Responding to several of these concerns, the Assistant Secretary-General for Human Resources said that those who currently held permanent appointments would continue to retain them for their entire period of service. Individuals who qualified for permanent posts before 30 June but were still on probation would be given permanent appointments, even if their probation were to end after 1 July. Those who qualified for fixed-term appointments after 1 July would receive 2-year fixed appointments.
On mobility and performance management, she said “many layers” of the United Nations “policy framework” had laid out various expectations of performance that were not necessarily reflected in the Staff Regulations. Details on performance management and mobility requirements had been laid out in administrative issuances, which would guide managers and staff. Until the Assembly decided on eligibility criteria and modalities, the Secretariat would not be in a position to implement reforms relating to continuing appointments.
Also speaking were representatives of Czech Republic (on behalf of the European Union) and New Zealand (on behalf of Canada and Australia).
The Chair of the Advisory Committee on Administrative and Budgetary Questions introduced that body’s report.
The Fifth Committee will meet again at a time to be announced.
The Fifth Committee (Administrative and Budgetary) met this morning to discuss human resources management, and had before it the Secretary-General’s report on amendments to the Staff Regulations (document A/63/694) and a related report of the Advisory Committee on Administrative and Budgetary Questions (ACABQ) (document A/63/754).
The Secretary-General’s report contains all of the proposed amendments to the current Staff Regulations and explanations on why they were proposed. Among those amendments are those required to implement new contractual arrangements for temporary, fixed-term and continuing appointments, which would come into force on 1 July, which the report refers to as “a streamlined system of contracts”. Other amendments reflect a variety of changes mandated by the Assembly ranging from a revised eligibility period for education grants for dependent children, to the introduction of paternity leave at the United Nations Secretariat, among others. Some amendments were proposed to reflect updates in terminology, such as using the term “human resources” in place of “personnel”, or “24 months” instead of “two years”.
ACABQ, in its report of the same name, suggests that the Secretary-General’s report should have provided a more detailed commentary on the amendments, including, where appropriate, the legislative basis for the existing wording and/or justification for the proposed changes. Also, since staff representatives had been consulted on the proposed amendments, the Secretary-General should have included an account of that consultative process and its outcome.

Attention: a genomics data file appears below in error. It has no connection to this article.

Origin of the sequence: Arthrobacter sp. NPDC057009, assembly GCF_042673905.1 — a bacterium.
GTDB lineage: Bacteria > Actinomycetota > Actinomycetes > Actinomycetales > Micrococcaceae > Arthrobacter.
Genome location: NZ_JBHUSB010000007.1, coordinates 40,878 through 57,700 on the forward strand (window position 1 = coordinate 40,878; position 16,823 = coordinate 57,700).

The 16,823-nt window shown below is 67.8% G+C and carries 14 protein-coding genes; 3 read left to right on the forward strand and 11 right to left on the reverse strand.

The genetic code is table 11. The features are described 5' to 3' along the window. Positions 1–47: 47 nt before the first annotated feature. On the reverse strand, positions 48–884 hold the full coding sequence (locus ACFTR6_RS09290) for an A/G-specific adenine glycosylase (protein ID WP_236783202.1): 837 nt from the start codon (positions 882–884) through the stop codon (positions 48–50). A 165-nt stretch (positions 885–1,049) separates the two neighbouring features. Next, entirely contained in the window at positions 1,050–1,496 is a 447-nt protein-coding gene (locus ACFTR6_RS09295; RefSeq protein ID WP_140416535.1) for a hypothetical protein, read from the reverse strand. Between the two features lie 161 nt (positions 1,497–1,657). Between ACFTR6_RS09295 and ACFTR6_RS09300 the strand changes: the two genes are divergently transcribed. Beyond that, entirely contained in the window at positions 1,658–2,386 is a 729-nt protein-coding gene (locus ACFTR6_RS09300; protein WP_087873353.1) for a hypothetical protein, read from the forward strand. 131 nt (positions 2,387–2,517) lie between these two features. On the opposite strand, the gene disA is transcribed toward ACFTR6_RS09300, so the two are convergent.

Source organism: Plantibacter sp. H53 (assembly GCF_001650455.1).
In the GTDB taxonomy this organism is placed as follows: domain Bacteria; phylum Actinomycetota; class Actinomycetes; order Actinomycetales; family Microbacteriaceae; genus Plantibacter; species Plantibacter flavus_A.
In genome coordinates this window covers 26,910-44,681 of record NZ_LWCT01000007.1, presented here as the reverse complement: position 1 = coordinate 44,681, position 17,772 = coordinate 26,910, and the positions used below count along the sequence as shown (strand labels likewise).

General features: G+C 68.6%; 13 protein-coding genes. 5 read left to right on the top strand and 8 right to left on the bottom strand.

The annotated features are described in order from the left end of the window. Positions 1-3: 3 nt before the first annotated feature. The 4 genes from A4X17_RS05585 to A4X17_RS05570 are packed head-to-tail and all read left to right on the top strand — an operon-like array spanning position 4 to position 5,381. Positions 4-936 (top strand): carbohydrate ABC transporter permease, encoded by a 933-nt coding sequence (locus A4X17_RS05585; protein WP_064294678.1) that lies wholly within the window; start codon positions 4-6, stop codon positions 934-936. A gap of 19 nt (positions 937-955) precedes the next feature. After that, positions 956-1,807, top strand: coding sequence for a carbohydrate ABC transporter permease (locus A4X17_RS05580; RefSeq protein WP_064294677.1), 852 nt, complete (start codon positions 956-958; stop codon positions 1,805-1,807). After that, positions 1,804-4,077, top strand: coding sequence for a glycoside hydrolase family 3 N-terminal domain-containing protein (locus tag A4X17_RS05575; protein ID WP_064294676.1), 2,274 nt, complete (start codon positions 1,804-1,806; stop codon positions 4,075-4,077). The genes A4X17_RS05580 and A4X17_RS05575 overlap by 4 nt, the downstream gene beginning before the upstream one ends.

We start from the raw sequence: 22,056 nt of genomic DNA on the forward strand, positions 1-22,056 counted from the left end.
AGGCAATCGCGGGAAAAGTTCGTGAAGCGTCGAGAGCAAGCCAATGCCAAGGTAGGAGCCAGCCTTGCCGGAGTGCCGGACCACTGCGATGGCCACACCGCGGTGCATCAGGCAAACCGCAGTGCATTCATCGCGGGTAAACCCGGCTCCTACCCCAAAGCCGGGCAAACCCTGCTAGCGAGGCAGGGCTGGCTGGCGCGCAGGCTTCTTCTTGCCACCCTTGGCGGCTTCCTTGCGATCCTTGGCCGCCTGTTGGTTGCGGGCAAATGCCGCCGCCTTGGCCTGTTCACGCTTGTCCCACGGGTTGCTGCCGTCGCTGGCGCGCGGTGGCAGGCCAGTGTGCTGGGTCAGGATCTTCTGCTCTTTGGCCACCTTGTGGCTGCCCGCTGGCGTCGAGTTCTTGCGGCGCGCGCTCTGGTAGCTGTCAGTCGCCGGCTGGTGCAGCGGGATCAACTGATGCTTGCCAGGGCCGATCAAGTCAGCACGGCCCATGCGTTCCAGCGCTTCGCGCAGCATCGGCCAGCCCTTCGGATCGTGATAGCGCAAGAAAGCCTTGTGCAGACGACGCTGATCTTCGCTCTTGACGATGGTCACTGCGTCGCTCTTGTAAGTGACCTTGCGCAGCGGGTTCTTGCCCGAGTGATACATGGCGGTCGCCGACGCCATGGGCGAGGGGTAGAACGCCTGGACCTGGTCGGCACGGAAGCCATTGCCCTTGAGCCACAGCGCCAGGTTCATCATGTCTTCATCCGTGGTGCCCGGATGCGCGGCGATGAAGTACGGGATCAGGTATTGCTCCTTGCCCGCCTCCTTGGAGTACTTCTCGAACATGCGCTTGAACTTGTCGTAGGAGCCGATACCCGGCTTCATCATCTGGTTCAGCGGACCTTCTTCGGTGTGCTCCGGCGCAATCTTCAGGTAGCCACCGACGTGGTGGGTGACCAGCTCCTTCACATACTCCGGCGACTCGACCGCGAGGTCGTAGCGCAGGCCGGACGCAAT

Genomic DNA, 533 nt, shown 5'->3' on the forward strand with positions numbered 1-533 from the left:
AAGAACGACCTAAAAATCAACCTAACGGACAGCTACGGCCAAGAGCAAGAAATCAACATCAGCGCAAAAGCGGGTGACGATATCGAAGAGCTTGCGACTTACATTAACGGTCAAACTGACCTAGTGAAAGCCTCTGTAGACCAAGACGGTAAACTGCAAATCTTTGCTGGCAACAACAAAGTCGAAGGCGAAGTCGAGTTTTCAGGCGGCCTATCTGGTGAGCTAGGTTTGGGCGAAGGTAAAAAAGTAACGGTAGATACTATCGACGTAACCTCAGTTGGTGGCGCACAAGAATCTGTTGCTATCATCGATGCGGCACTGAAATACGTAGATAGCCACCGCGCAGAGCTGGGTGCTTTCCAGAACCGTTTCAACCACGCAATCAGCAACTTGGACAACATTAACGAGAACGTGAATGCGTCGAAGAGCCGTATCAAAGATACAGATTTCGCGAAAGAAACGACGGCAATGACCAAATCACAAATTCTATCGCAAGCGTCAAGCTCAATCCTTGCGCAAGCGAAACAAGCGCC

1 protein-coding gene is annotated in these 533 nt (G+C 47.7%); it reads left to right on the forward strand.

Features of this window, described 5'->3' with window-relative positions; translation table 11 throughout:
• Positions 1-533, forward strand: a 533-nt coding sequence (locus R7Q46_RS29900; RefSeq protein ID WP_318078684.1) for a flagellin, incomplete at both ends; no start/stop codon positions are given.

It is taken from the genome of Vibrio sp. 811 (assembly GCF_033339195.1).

The report addresses specific issues of concern to ACABQ, including that some issues mentioned in the General Assembly resolution on “human resources management” (resolution 63/250) were not reflected in the proposed amendments. These include items relating to accountability and the performance appraisal system, for example. ACABQ requests that clarifications be made on other instruments that will be used to address those issues, which should then be provided to the Assembly when it considers the proposed amendments to the Staff Regulations.
With regard to one particular regulation -- by which the Secretary-General would “limit the eligibility…for vacant posts to internal candidates” -- ACABQ suggests that the Assembly give further consideration to the impact of that regulation on the influx of new talent to the Organization, and on efforts to rejuvenate the Secretariat and the number of posts currently subject to the system of desirable geographic ranges.
Regarding the new contractual regime -- which ACABQ notes will result in the discontinuation of the award of permanent, probationary and indefinite appointments to new staff members who join the Organization on or after 1 July 2009 -- ACABQ says it understands that the Secretary-General would include in the Staff Rules a new chapter XIII, entitled “Transitional measures”, to address issues relating to staff holding permanent, probationary and indefinite appointments. The Secretary-General also intended to issue internal bulletins designed to facilitate staff understanding on those measures.
ACABQ adds the transitional arrangements should clarify how the new contractual regime will apply to successful candidates from national competitive recruitment examinations and staff from language services. According to current practice, those individuals are awarded permanent contracts upon successful completion of a two-year probationary period.
ACABQ also recalls a request to the Secretary-General by the General Assembly not to appoint any staff to continuing contracts before 1 January 2010, pending consideration of additional information concerning the implementation of those contracts. ACABQ said it requested, but did not receive, information on the arrangements to be made for current staff members who, once the streamlined system of contracts enters into force on 1 July 2009, are found to meet the requirements for conversion to continuing appointments, but whose existing contracts expire before 1 January 2010. That information should be provided to the Assembly for its consideration of the proposed amendments to the Staff Regulations.